You’re probably aware by now that the New York Times posted an open letter from Woody Allen’s adoptive daughter Dylan Farrow on Saturday alleging that the comedian and director had sexually molested her when he was in a relationship with her mother, Mia Farrow. Allen was recognized with a Lifetime Achievement award at this year’s Golden Globes (and is nominated in the Best Original Screenplay category at the Oscars), and a tweet from Dylan’s brother Ronan after the ceremony revived interest in the case. Allen’s camp responded two days ago, calling the article “untrue and disgraceful” and alleged that Dylan had been “coached by her mother Mia Farrow” to make the allegation.
Now, other celebrity reactions are trickling in. Alec Baldwin was the angriest of the lot, sending out tweets condemning those who demanded a response from him. The four tweets have since been deleted, but the content has been preserved in various news stories, and you can read them here:
1. “What the f&@% is wrong w u that u think we all need to b commenting on this family’s personal struggle?”
2. “You are mistaken if you think there is a place for me, or any outsider, in this family’s issue.”
3. “USA is supposed to be THE place where you get a fair trial”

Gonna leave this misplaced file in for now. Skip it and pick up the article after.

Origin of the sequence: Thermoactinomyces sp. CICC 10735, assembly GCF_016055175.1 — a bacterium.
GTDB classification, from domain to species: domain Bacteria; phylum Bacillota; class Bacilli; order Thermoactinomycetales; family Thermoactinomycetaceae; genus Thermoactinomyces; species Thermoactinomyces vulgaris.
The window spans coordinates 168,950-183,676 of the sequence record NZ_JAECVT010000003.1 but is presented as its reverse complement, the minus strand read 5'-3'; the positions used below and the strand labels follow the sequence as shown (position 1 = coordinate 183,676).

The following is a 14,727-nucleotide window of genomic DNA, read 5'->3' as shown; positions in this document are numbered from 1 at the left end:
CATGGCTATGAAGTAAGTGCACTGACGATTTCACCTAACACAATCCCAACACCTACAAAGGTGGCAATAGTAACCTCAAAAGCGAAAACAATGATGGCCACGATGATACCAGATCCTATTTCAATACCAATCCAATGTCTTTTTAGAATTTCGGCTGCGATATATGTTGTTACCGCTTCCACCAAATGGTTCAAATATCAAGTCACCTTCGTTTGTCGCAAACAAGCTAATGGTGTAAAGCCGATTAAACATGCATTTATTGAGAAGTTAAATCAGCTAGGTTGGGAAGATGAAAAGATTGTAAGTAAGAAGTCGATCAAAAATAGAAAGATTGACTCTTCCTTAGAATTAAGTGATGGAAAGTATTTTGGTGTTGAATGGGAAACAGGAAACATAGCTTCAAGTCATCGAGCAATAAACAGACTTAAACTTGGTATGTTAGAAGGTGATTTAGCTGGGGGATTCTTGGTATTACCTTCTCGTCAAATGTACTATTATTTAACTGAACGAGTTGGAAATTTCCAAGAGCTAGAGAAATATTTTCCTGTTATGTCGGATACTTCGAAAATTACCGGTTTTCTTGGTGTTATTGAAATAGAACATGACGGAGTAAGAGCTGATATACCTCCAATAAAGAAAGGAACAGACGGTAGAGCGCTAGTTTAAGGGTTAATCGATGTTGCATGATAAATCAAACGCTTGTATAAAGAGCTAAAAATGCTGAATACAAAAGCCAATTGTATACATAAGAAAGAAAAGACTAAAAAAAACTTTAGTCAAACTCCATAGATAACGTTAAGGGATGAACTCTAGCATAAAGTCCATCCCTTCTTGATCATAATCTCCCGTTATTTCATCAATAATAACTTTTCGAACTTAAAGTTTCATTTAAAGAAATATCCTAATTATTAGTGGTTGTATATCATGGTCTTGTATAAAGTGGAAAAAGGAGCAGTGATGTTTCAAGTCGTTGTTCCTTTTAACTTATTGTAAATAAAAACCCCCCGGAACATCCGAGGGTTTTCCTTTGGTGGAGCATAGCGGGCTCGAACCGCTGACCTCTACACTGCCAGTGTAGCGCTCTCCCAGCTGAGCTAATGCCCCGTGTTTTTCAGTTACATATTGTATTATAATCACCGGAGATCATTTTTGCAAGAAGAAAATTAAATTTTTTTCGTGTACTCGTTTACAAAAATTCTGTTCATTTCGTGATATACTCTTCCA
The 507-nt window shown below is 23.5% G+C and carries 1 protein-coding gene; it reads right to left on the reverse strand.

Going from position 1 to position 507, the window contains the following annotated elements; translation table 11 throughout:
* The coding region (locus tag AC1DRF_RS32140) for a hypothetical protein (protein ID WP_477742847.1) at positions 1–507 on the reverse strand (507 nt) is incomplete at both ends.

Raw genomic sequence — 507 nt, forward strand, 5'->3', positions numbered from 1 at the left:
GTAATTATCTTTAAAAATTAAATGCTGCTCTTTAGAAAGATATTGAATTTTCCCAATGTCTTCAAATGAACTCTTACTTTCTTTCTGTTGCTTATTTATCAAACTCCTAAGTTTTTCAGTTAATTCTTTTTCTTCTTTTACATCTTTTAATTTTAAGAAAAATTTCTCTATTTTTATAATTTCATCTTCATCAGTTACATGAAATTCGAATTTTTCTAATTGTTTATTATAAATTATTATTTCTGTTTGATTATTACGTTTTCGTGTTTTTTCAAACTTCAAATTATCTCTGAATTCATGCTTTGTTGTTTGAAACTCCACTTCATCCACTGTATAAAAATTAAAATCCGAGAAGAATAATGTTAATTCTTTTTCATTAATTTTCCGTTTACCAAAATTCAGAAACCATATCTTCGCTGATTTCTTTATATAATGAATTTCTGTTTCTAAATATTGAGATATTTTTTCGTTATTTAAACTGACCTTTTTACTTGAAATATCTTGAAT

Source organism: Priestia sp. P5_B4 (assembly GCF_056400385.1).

4. “Can a fair trial be conducted w everyone’s tired opinions on the internet?”
Barbara Walters came to Allen’s defense on The View, saying, “I have rarely seen a father as sensitive, as loving and as caring as Woody is and Soon-Yi to these two girls (referring to the now married couple’s daughters together.) I don’t know about Dylan. I can only tell you what I have seen now.”
This sparked a debate with co-hosts Jenni McCarthy and Sherri Shepherd, the video of which is below:
Cate Blanchett’s response was less controversial, and essentially sidestepped the issue in deference to the family. “It’s obviously been a long and painful situation for the family and I hope they find some resolution and peace,” she said.
Girls creator Lena Dunham was one of the few celebrities to show support for Farrow, tweeting, “Most victims NEVER speak up. Most never feel they can. These are not stories we tell for fun, attention or revenge.”
Perhaps the most bizarre reaction came from author Stephen King, who tweeted, “Boy, I’m stumped on that one. I don’t like to think it’s true, and there’s an element of palpable bitchery there, but…” This sparked inevitable outrage, and King backed off, writing, “Still learning my way around this thing. Mercy, please.”
Ed.- This story has been edited to reflect that Woody Allen was not married to Mia Farrow